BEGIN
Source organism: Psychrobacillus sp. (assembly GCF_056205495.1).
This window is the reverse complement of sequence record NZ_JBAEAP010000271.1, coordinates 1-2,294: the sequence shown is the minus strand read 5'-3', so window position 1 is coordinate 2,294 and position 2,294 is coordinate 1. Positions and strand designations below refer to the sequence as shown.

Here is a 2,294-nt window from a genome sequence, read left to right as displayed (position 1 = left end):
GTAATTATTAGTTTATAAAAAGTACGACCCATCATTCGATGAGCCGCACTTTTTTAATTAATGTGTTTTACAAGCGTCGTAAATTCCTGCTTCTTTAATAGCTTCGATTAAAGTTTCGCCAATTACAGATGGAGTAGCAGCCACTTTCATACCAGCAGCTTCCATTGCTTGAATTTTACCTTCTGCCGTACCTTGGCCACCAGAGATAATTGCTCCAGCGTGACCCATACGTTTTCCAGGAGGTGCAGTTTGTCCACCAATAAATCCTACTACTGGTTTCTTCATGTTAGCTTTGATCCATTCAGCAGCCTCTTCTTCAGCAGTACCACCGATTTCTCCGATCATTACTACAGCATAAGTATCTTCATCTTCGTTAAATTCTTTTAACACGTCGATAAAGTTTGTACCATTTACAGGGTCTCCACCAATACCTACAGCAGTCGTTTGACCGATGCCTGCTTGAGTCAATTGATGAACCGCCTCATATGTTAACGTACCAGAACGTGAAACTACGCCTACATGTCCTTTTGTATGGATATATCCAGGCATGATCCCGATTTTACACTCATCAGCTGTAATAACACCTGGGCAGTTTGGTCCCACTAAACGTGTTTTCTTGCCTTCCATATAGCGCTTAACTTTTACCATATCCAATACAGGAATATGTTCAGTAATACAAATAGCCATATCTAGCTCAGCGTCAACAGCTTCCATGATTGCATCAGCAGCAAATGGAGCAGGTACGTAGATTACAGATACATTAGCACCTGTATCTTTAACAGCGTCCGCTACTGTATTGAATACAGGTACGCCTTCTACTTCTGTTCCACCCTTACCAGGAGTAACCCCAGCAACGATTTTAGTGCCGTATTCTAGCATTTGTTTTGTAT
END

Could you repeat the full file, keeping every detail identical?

Source organism: Psychrobacillus sp. (assembly GCF_056205495.1).
This window is the reverse complement of sequence record NZ_JBAEAP010000271.1, coordinates 1-2,294: the sequence shown is the minus strand read 5'-3', so window position 1 is coordinate 2,294 and position 2,294 is coordinate 1. Positions and strand designations below refer to the sequence as shown.

Here is a 2,294-nt window from a genome sequence, read left to right as displayed (position 1 = left end):
GTAATTATTAGTTTATAAAAAGTACGACCCATCATTCGATGAGCCGCACTTTTTTAATTAATGTGTTTTACAAGCGTCGTAAATTCCTGCTTCTTTAATAGCTTCGATTAAAGTTTCGCCAATTACAGATGGAGTAGCAGCCACTTTCATACCAGCAGCTTCCATTGCTTGAATTTTACCTTCTGCCGTACCTTGGCCACCAGAGATAATTGCTCCAGCGTGACCCATACGTTTTCCAGGAGGTGCAGTTTGTCCACCAATAAATCCTACTACTGGTTTCTTCATGTTAGCTTTGATCCATTCAGCAGCCTCTTCTTCAGCAGTACCACCGATTTCTCCGATCATTACTACAGCATAAGTATCTTCATCTTCGTTAAATTCTTTTAACACGTCGATAAAGTTTGTACCATTTACAGGGTCTCCACCAATACCTACAGCAGTCGTTTGACCGATGCCTGCTTGAGTCAATTGATGAACCGCCTCATATGTTAACGTACCAGAACGTGAAACTACGCCTACATGTCCTTTTGTATGGATATATCCAGGCATGATCCCGATTTTACACTCATCAGCTGTAATAACACCTGGGCAGTTTGGTCCCACTAAACGTGTTTTCTTGCCTTCCATATAGCGCTTAACTTTTACCATATCCAATACAGGAATATGTTCAGTAATACAAATAGCCATATCTAGCTCAGCGTCAACAGCTTCCATGATTGCATCAGCAGCAAATGGAGCAGGTACGTAGATTACAGATACATTAGCACCTGTATCTTTAACAGCGTCCGCTACTGTATTGAATACAGGTACGCCTTCTACTTCTGTTCCACCCTTACCAGGAGTAACCCCAGCAACGATTTTAGTGCCGTATTCTAGCATTTGTTTTGTAT